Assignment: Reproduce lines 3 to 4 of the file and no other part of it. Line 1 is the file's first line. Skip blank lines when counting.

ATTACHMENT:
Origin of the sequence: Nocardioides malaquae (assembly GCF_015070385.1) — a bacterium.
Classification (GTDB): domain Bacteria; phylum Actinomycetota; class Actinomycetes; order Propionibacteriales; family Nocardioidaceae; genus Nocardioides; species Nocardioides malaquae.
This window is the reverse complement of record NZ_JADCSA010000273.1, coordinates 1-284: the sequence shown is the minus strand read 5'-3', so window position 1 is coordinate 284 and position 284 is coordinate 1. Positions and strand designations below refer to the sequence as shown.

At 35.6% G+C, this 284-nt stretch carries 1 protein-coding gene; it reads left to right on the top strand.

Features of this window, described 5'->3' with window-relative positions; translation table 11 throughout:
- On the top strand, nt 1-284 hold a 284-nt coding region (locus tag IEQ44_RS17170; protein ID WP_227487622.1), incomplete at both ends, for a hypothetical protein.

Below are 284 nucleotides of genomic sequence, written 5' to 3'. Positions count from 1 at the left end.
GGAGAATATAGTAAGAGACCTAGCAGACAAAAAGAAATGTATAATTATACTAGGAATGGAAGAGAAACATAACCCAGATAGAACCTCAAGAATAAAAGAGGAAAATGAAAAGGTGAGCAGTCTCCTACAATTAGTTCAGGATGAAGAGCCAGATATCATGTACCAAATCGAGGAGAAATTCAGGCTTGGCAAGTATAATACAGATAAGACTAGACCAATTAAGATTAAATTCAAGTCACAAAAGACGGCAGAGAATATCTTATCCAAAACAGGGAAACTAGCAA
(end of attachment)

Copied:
This window is the reverse complement of record NZ_JADCSA010000273.1, coordinates 1-284: the sequence shown is the minus strand read 5'-3', so window position 1 is coordinate 284 and position 284 is coordinate 1. Positions and strand designations below refer to the sequence as shown.

At 35.6% G+C, this 284-nt stretch carries 1 protein-coding gene; it reads left to right on the top strand.